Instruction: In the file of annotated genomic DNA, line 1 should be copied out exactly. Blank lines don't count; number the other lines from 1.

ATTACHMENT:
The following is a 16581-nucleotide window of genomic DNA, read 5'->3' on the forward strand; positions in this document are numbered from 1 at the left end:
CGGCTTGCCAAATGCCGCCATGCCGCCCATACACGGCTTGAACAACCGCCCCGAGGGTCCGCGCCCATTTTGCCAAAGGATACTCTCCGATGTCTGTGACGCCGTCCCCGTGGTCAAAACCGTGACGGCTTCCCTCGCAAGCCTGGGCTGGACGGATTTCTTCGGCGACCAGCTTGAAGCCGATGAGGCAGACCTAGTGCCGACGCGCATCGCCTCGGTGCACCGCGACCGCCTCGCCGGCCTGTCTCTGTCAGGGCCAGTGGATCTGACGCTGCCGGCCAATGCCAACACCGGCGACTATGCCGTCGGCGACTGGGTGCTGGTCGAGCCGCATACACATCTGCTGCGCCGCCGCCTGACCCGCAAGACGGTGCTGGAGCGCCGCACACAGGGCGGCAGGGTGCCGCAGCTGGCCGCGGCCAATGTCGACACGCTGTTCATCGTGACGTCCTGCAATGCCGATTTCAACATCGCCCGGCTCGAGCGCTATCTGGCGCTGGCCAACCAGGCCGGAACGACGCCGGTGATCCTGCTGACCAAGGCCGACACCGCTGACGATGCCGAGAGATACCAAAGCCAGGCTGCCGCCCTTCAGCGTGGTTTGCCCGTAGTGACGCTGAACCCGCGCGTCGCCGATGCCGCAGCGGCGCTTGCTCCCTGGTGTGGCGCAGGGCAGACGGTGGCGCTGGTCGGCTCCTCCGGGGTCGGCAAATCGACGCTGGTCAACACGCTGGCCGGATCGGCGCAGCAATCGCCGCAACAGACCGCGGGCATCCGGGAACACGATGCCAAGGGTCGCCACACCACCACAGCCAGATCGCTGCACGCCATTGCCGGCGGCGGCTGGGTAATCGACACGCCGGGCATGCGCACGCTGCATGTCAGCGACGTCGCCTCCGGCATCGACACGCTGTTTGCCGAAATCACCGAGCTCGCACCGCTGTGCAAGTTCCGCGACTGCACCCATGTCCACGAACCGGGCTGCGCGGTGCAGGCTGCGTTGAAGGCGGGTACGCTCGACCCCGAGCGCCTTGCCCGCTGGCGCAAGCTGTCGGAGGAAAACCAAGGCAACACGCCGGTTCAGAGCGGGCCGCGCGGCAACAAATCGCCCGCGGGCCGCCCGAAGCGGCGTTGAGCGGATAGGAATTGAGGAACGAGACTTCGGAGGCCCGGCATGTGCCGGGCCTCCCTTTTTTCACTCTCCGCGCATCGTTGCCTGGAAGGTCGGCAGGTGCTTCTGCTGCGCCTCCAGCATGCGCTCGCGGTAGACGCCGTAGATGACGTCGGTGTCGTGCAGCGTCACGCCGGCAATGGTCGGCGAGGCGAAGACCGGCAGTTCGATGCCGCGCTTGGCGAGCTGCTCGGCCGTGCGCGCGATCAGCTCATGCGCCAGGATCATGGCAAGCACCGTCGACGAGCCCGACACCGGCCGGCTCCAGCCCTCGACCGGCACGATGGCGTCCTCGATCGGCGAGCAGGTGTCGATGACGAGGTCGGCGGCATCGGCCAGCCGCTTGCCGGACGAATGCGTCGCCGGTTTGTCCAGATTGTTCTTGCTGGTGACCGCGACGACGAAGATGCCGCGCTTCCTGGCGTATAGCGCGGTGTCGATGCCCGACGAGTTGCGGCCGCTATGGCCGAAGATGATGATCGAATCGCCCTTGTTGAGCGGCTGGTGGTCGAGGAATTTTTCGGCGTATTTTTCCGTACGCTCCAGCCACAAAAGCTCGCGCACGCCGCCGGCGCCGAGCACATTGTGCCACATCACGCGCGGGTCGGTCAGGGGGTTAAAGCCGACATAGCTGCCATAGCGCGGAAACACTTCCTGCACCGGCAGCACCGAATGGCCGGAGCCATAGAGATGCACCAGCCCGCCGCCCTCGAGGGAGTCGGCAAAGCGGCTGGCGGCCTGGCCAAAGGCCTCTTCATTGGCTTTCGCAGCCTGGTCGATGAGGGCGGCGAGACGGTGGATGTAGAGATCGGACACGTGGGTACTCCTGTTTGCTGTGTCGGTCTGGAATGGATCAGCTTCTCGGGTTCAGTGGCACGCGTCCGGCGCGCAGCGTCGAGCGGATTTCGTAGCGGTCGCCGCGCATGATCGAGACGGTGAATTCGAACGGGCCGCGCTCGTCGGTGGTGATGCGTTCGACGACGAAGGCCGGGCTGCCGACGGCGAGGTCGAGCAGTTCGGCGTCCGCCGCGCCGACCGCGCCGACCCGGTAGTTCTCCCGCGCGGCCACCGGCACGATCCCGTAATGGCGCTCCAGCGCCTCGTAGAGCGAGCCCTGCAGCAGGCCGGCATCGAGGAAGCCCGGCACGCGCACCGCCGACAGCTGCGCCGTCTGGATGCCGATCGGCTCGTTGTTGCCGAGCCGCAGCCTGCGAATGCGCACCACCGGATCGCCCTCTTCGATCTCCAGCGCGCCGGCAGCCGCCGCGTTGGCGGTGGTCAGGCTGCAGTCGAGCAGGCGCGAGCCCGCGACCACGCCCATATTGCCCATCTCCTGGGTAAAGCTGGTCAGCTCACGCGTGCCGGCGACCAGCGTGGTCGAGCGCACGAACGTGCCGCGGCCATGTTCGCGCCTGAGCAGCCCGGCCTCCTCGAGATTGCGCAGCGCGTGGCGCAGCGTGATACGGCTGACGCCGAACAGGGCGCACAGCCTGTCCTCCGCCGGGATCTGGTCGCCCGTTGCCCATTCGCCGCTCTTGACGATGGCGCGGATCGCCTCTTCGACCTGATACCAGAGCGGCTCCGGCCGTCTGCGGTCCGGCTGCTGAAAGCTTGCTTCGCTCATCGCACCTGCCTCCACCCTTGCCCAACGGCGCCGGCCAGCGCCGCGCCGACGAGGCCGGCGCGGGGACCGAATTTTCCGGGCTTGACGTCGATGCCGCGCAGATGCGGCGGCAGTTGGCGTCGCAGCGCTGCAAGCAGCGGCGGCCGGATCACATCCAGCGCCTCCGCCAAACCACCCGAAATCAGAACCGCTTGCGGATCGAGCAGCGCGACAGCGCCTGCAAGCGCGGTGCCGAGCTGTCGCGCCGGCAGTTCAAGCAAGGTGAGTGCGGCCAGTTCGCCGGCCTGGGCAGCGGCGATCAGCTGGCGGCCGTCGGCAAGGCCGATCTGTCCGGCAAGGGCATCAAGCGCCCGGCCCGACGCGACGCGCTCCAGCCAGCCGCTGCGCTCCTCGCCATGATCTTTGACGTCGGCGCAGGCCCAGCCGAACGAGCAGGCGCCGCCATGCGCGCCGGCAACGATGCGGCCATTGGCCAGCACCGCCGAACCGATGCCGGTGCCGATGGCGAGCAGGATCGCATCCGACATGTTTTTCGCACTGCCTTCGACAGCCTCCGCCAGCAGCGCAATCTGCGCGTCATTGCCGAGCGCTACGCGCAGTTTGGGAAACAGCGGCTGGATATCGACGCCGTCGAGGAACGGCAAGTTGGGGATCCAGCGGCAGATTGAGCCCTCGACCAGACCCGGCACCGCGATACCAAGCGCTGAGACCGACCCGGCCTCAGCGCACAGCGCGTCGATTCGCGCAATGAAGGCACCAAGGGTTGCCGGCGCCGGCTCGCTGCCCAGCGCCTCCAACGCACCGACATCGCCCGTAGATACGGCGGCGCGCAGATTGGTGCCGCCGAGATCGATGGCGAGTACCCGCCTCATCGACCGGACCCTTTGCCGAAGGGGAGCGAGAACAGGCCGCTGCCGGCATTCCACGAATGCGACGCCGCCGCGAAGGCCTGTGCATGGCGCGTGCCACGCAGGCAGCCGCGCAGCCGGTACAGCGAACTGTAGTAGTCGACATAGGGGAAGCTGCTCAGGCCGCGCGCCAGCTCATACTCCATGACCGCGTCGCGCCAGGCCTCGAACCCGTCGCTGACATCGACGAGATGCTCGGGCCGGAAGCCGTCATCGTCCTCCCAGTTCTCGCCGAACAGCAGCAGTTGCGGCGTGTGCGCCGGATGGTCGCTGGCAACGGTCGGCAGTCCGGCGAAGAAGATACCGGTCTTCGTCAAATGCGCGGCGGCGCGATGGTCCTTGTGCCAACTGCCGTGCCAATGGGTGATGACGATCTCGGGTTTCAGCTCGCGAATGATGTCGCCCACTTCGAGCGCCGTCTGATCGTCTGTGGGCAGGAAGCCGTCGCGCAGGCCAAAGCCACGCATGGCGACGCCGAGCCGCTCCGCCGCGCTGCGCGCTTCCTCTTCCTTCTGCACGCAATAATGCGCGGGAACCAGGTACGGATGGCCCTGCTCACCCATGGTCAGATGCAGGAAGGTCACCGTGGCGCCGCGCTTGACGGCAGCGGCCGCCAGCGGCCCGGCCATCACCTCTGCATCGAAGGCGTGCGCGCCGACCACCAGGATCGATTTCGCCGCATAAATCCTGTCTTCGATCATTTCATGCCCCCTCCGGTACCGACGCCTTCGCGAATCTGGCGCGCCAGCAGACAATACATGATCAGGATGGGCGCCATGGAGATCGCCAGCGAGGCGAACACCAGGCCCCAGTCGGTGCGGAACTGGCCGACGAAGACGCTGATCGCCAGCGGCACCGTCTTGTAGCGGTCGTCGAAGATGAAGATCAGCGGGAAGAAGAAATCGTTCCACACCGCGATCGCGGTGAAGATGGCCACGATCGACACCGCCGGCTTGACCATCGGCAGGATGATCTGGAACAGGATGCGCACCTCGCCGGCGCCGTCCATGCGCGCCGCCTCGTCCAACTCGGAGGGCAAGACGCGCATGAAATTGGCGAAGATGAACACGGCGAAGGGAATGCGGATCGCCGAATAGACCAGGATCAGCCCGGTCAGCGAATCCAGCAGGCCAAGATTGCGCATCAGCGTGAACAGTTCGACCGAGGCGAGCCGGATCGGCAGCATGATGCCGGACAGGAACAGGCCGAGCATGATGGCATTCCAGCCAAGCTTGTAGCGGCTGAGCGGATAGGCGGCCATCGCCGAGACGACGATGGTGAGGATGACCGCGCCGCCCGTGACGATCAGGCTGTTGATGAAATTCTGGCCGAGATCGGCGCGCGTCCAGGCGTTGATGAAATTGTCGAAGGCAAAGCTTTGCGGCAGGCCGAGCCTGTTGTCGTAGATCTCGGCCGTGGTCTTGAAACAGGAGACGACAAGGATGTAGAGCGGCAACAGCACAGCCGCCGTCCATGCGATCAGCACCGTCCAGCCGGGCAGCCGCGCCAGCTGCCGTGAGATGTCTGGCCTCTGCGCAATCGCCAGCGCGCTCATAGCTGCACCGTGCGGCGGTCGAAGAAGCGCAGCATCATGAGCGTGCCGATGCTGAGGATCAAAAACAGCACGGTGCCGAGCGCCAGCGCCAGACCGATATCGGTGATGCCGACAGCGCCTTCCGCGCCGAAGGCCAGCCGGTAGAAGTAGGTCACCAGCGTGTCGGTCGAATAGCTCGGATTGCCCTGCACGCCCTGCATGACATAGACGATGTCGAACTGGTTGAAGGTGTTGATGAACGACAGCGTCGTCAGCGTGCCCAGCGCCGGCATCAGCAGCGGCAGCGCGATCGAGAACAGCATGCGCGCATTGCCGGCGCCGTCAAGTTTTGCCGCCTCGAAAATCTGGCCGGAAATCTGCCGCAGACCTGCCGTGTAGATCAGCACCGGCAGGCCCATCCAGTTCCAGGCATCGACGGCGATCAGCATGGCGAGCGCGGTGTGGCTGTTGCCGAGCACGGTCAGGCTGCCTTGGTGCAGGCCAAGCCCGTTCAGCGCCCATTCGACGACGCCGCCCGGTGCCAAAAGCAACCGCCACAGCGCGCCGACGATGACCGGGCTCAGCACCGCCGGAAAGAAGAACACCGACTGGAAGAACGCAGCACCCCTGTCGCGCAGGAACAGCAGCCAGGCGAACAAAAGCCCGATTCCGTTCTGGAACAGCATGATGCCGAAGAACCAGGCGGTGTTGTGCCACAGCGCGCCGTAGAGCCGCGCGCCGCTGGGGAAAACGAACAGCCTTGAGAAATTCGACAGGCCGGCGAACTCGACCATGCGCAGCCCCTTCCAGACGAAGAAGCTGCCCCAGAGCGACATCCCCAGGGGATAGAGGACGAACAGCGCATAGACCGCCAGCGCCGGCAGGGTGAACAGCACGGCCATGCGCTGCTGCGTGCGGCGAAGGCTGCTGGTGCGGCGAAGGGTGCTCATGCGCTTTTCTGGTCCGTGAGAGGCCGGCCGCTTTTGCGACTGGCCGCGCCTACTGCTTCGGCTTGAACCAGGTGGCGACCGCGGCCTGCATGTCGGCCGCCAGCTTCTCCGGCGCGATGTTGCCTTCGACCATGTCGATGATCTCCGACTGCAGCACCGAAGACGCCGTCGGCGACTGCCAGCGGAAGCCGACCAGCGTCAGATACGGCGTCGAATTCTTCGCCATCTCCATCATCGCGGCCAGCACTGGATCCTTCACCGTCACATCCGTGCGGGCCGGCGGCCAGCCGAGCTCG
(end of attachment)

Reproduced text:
The following is a 16581-nucleotide window of genomic DNA, read 5'->3' on the forward strand; positions in this document are numbered from 1 at the left end: